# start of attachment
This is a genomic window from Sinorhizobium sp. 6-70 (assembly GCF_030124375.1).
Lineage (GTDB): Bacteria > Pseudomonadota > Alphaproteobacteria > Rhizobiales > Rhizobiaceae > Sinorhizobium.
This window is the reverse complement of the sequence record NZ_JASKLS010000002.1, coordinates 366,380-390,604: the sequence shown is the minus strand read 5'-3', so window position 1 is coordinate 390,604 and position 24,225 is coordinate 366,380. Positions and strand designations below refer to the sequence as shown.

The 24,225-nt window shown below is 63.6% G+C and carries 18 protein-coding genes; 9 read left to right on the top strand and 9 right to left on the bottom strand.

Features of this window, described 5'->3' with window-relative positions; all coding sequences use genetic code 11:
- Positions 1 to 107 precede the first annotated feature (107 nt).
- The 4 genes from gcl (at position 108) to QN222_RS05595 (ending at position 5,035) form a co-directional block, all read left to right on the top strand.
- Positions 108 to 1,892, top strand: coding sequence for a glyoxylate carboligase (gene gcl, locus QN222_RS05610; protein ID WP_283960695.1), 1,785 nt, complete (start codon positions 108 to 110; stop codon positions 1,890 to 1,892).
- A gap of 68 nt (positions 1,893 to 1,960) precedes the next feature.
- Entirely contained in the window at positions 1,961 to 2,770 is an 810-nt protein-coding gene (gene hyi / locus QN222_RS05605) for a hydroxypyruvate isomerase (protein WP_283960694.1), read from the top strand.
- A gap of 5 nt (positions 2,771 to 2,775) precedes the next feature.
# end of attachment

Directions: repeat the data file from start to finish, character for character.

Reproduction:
This is a genomic window from Sinorhizobium sp. 6-70 (assembly GCF_030124375.1).
Lineage (GTDB): Bacteria > Pseudomonadota > Alphaproteobacteria > Rhizobiales > Rhizobiaceae > Sinorhizobium.
This window is the reverse complement of the sequence record NZ_JASKLS010000002.1, coordinates 366,380-390,604: the sequence shown is the minus strand read 5'-3', so window position 1 is coordinate 390,604 and position 24,225 is coordinate 366,380. Positions and strand designations below refer to the sequence as shown.

The 24,225-nt window shown below is 63.6% G+C and carries 18 protein-coding genes; 9 read left to right on the top strand and 9 right to left on the bottom strand.

Features of this window, described 5'->3' with window-relative positions; all coding sequences use genetic code 11:
- Positions 1 to 107 precede the first annotated feature (107 nt).
- The 4 genes from gcl (at position 108) to QN222_RS05595 (ending at position 5,035) form a co-directional block, all read left to right on the top strand.
- Positions 108 to 1,892, top strand: coding sequence for a glyoxylate carboligase (gene gcl, locus QN222_RS05610; protein ID WP_283960695.1), 1,785 nt, complete (start codon positions 108 to 110; stop codon positions 1,890 to 1,892).
- A gap of 68 nt (positions 1,893 to 1,960) precedes the next feature.
- Entirely contained in the window at positions 1,961 to 2,770 is an 810-nt protein-coding gene (gene hyi / locus QN222_RS05605) for a hydroxypyruvate isomerase (protein WP_283960694.1), read from the top strand.
- A gap of 5 nt (positions 2,771 to 2,775) precedes the next feature.